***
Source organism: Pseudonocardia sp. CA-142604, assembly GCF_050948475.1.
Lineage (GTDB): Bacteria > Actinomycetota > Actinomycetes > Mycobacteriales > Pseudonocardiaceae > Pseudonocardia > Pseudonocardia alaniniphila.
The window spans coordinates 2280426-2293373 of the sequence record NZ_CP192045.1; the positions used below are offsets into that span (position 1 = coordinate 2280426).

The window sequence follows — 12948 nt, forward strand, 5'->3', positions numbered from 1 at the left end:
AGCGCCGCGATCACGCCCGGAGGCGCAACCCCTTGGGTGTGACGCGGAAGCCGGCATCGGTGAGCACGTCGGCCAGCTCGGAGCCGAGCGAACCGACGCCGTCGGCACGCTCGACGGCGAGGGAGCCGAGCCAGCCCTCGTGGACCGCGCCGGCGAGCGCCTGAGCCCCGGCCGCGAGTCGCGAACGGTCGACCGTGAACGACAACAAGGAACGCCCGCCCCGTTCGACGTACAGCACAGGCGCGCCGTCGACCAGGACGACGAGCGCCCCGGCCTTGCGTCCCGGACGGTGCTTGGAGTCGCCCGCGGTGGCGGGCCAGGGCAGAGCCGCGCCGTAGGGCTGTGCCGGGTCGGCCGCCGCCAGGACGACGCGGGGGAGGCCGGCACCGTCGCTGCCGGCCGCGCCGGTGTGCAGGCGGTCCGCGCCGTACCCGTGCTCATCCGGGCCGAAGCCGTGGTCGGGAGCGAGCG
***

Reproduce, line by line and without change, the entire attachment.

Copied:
Source organism: Pseudonocardia sp. CA-142604, assembly GCF_050948475.1.
Lineage (GTDB): Bacteria > Actinomycetota > Actinomycetes > Mycobacteriales > Pseudonocardiaceae > Pseudonocardia > Pseudonocardia alaniniphila.
The window spans coordinates 2280426-2293373 of the sequence record NZ_CP192045.1; the positions used below are offsets into that span (position 1 = coordinate 2280426).

The window sequence follows — 12948 nt, forward strand, 5'->3', positions numbered from 1 at the left end:
AGCGCCGCGATCACGCCCGGAGGCGCAACCCCTTGGGTGTGACGCGGAAGCCGGCATCGGTGAGCACGTCGGCCAGCTCGGAGCCGAGCGAACCGACGCCGTCGGCACGCTCGACGGCGAGGGAGCCGAGCCAGCCCTCGTGGACCGCGCCGGCGAGCGCCTGAGCCCCGGCCGCGAGTCGCGAACGGTCGACCGTGAACGACAACAAGGAACGCCCGCCCCGTTCGACGTACAGCACAGGCGCGCCGTCGACCAGGACGACGAGCGCCCCGGCCTTGCGTCCCGGACGGTGCTTGGAGTCGCCCGCGGTGGCGGGCCAGGGCAGAGCCGCGCCGTAGGGCTGTGCCGGGTCGGCCGCCGCCAGGACGACGCGGGGGAGGCCGGCACCGTCGCTGCCGGCCGCGCCGGTGTGCAGGCGGTCCGCGCCGTACCCGTGCTCATCCGGGCCGAAGCCGTGGTCGGGAGCGAGCG